“So you’re left with surviving males. Then you sterilize the males and that would save a lot of money because you’d only have to raise the males for release,” he said.

Next, Scott said he wants to understand how the livestock-devouring screwworm Cochliomyia hominivorax evolved as a parasitic meat eater while similar species prefer carrion.

A satellite view of a Panama lab.

A Google Earth view of the lab operated by the Commission for the Eradication and Prevention of Screwworms in Panama. Image/Google Earth

Transmitting viruses

Benoit also contributed to a genomic study in the journal BMC Biology for an insect not much bigger than the dot over the letter i. Thrips, a tiny winged insect, are legion around the world and feed on a wide variety of crops, including soybeans, tomatoes — even cannabis. They can destroy crops both by eating them and transmitting harmful viruses.

In a study led by entomologist Dorith Rotenberg at North Carolina State University, researchers mapped 16,859 genes that helped understand the thrips’ sensory and immune systems and the salivary glands that transmit the viruses.

“The genome provides the essential tools and knowledge for developing genetic pest management strategies for suppressing thrips pest populations,” Rotenberg said.

A tiny insect called thrips. Photo/J. Marie Metz/USDA

One thrips virus is a particular agricultural concern: the spotted wilt virus, which studies have found can reduce a crop’s yield by as much as 96%.

“We’re talking hundreds of millions of dollars in losses,” Benoit said. 

The study found that thrips can be finicky eaters that have unique genetic adaptations that allow them to feed on many plants. They pierce the plant and suck its juices.

Thrips have surprisingly sophisticated immune systems, the study found. Researchers identified 96 immune genes, more than many other insects studied to date. 

“We mapped the genome, but we also characterized immune aspects and how they feed,” Benoit said. “It was the first study of its kind to explain what underlies their reproductive mechanisms. It was far more detailed than previous genomic studies we’ve done.”

The study was funded in part by the National Science Foundation and a UC faculty development research grant.

Benoit said the solution to a thrips infestation predictably has been pesticides. But the UC study could help find better environmental solutions, he said.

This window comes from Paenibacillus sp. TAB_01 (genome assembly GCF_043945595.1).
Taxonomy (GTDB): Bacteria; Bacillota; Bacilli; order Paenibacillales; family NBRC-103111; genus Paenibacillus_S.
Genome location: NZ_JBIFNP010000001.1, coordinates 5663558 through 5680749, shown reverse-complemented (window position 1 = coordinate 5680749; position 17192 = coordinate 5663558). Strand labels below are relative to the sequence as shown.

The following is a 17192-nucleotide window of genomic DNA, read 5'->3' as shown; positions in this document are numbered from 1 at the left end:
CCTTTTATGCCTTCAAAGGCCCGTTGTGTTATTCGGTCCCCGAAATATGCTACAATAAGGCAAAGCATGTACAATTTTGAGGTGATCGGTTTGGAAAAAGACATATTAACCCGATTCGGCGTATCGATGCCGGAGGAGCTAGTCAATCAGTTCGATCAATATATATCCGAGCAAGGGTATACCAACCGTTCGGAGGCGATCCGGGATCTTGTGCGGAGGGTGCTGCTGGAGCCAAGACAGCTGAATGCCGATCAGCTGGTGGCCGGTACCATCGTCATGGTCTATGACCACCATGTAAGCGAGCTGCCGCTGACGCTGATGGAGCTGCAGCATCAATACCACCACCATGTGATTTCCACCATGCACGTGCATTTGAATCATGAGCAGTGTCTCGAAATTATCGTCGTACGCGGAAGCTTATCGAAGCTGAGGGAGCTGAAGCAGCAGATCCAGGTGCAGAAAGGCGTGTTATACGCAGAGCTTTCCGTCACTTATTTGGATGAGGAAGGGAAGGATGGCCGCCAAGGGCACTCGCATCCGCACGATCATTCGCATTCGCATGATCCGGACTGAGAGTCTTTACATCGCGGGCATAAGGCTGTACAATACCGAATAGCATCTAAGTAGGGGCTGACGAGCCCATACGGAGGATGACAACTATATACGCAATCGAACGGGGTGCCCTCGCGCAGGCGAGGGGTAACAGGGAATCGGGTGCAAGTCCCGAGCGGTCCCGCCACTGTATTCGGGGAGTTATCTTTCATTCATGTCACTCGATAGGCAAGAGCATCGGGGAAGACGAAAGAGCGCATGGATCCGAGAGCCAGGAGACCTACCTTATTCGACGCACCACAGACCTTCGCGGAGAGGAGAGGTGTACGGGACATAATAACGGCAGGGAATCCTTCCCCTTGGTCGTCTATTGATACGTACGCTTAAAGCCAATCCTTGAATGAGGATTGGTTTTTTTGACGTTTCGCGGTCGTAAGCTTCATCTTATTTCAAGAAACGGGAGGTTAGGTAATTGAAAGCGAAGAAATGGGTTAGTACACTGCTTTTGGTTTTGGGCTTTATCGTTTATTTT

“Pesticides do not discriminate at all. The same pesticide that kills a termite can kill a bee. When you spray, it can kill other beneficial insects,” Benoit said. “So we don’t want to eradicate species as much as find better ways to control them so we don’t have to use as much pesticide.”

Featured image at top: UC assistant professor Joshua Benoit and his students Elise Didion, Chris Holmes and Sam Bailey pose in his biology lab in January before the COVID-19 pandemic. Photo/Joseph Fuqua II/UC Creative + Brand

Joshua Benoit, University of Cincinnati assistant professor researching the genome of the Stable Fly shown here in Benoit’s lab at Rieveschl. UC/Joseph Fuqua II

UC assistant professor Joshua Benoit talks in his office before the COVID-19 pandemic. Photo/Joseph Fuqua II/UC Creative + Brand

Impact Lives Here

The University of Cincinnati is leading public urban universities into a new era of innovation and impact. Our faculty, staff and students are saving lives, changing outcomes and bending the future in our city's direction. Next Lives Here.

Stay up on all UC's COVID-19 stories, read more #UCtheGood content, or take a UC virtual visit and begin picturing yourself at an institution that inspires incredible stories.

Related Stories


From memes to machines: RevolutionUC set to dominate 1819...

February 22, 2024

UC 1819 Innovation Hub is gearing up to host the highly anticipated 13th annual RevolutionUC Hackathon event (RevUC) this weekend, February 24-25. The student run event is organized by the Association for Computing Machinery at UC and supported by the UC Center for Entrepreneurship. The event is open to all college and high school students from across the Midwest, irrespective of major or programming background.

Debug Query for this